Oklahoma City's Crosstown Expressway, an elevated portion of Interstate 40 that zips (or sometimes crawls) past downtown, is going to be relocated about half a mile to the south; the old route will be torn down and replaced with some sort of "boulevard." According to ODOT, the price tag for all this was supposed to be something like $236 million, almost entirely in federal funds; then-Congressman Brad Carson, in a radio interview, said that the whole thing could be financed by the Federal Highway Trust Fund. Sounds like taxpayer money to me.
Downtown boosters, seeing an opportunity to scrape away some of the scuzzier areas just south of downtown (and, not incidentally, expand their turf), have generally embraced the New Crosstown, and their acceptance of ODOT's proposed realignment has been somewhere between uncritical and overly enthusiastic. Even I could possibly see the point were there some actual threat posed by the Old Crosstown. Yes, it's in less-than great shape; yes, it's carrying more than its design load. (In the 1960s, when this road was built, 70,000 vehicles a day were anticipated; today it's carrying half again as many.) But pavement is fixable, even in Oklahoma, and if the elevated portion were indeed dangerous, you'd think there'd be weight-limit signs at each end. There aren't.
More ominous, in the press release announcing the project, is the bald statement that this particular scheme is "the best way to handle the ever-growing I-40 traffic load with the least impact on the affected area." What about Union Station's rail yard? Nothing to see here, move along, says ODOT:
Union Station will not be directly impacted by the construction of I-40. The new interstate will be constructed to the south of the Union Pacific line, allowing the interstate and railroad to provide transportation services in the same corridor. The integrity of the Historic Train Station will be maintained as the Union Pacific line and will remain in place allowing it to serve as a passenger rail station if desired. The design will allow adequate space between the Union Pacific line and Union Station for a slip track for passenger loading.
Um, yeah. There's just one thing: there's already accomodation for passenger loading, for rail lines reaching throughout the Oklahoma City metro area. The new I-40 alignment reduces this to, well, room for a slip track.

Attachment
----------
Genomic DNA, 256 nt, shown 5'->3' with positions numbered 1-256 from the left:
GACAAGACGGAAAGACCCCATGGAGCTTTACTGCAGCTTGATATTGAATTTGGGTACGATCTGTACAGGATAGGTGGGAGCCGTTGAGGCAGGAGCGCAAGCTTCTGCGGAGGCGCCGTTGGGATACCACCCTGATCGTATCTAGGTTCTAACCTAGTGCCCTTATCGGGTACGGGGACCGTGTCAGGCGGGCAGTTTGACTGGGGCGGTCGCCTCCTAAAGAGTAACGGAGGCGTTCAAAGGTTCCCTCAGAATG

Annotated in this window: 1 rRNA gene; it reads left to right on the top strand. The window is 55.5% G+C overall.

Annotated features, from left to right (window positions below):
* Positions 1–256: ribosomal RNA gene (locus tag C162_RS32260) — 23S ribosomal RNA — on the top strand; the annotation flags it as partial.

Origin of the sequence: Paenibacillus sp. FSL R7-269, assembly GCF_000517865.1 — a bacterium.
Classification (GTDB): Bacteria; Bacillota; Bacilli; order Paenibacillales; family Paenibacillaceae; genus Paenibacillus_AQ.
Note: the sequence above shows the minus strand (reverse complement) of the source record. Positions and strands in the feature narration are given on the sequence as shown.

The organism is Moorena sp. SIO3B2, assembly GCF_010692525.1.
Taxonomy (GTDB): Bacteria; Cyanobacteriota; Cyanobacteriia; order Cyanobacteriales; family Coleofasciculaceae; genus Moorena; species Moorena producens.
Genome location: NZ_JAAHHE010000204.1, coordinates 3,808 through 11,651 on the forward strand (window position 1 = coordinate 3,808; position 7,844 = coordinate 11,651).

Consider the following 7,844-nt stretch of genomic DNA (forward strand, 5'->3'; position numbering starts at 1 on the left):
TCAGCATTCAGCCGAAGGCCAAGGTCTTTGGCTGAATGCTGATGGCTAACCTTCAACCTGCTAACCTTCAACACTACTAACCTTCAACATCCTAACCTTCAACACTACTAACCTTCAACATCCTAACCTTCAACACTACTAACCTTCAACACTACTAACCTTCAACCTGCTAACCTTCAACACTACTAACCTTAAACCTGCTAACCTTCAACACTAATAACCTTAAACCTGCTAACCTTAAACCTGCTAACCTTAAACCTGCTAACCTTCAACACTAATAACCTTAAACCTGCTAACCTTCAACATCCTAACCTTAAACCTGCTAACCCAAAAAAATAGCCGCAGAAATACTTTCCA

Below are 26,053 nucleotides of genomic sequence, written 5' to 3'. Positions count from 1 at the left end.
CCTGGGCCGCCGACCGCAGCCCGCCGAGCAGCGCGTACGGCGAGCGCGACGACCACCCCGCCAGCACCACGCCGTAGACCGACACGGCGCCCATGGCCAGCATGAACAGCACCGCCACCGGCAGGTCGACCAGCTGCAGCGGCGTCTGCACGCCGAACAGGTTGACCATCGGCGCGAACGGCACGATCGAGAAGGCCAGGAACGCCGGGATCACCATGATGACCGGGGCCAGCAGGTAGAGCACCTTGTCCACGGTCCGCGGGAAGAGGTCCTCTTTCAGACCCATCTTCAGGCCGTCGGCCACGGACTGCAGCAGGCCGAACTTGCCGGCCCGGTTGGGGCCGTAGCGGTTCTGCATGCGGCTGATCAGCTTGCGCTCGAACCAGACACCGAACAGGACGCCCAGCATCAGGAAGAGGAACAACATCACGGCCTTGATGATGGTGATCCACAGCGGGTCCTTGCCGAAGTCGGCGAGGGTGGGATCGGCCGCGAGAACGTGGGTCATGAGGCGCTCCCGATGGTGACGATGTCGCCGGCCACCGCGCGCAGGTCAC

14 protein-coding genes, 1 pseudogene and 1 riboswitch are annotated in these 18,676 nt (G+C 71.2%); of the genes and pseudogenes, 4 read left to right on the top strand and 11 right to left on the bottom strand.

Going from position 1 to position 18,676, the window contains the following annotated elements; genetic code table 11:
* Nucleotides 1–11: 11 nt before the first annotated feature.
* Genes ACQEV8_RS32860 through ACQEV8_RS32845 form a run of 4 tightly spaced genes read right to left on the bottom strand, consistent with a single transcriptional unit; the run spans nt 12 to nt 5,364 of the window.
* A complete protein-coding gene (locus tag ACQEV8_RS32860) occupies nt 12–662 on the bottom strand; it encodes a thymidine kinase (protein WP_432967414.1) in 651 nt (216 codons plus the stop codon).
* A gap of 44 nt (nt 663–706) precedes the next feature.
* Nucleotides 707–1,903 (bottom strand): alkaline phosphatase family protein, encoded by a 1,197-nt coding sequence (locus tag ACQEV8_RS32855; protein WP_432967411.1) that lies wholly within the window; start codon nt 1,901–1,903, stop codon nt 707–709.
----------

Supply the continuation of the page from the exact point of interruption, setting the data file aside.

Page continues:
In his State of the City address for 2007, Mayor Cornett came up with this:
Now, public transportation means different things to different people. There is inner city transportation around the core of downtown. There is commuter transportation that might get someone down NW Expressway or up Shields. And then there is the growing number of people that live in Edmond or Moore or Norman or Choctaw or any number of suburban cities who work in Oklahoma City. And there is certainly a tourism aspect to public transit. When you start sorting all of these opportunities into one idea, it becomes massive, it becomes complex, and it certainly becomes expensive. Over the past two years, we have completed an exhaustive, futuristic look at transportation in our community. The plan includes four distinct methods of public transportation: Bus Rapid Transit, Commuter Rail, Downtown Streetcar, and enhanced Bus Service.
Commuter Rail, Mr. Mayor, sir, is going to cost you (and us) a hell of a lot more if you rip out the Union Station railyard: you're going to have to build it all over again at the BNSF/Amtrak terminal, or somewhere else. And we don't have the bucks for it, what with $236 million going to the New Crosstown.
Except that it won't be a mere $236 million. Tom Elmore's National Advanced Transportation Institute, in a press release today, said this:
"ODOT's most recent number $557 million is probably still low. There is absolutely no reason to believe the experts at ODOT didn't understand what the real cost would be from the outset; we certainly did but our concerns were dismissed by ODOT officials as alarmist," commented Elmore. "As it works out, we and our associates were the only ones telling taxpayers the truth."
And the beat goes on:
Elmore noted that every single concern expressed by his organization about the New Crosstown has plainly now been shown to be legitimate. "We said the project would cost easily double what ODOT claimed. We were right. We said the crush of prospective freight traffic on the north-south BNSF line served by the Santa Fe depot would preclude its use as a rail transit center. Today that line is at capacity. We were right.
Yes, I've griped about this before. If I have to, I'll do it again.
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Copyright © 2007 by Charles G. Hill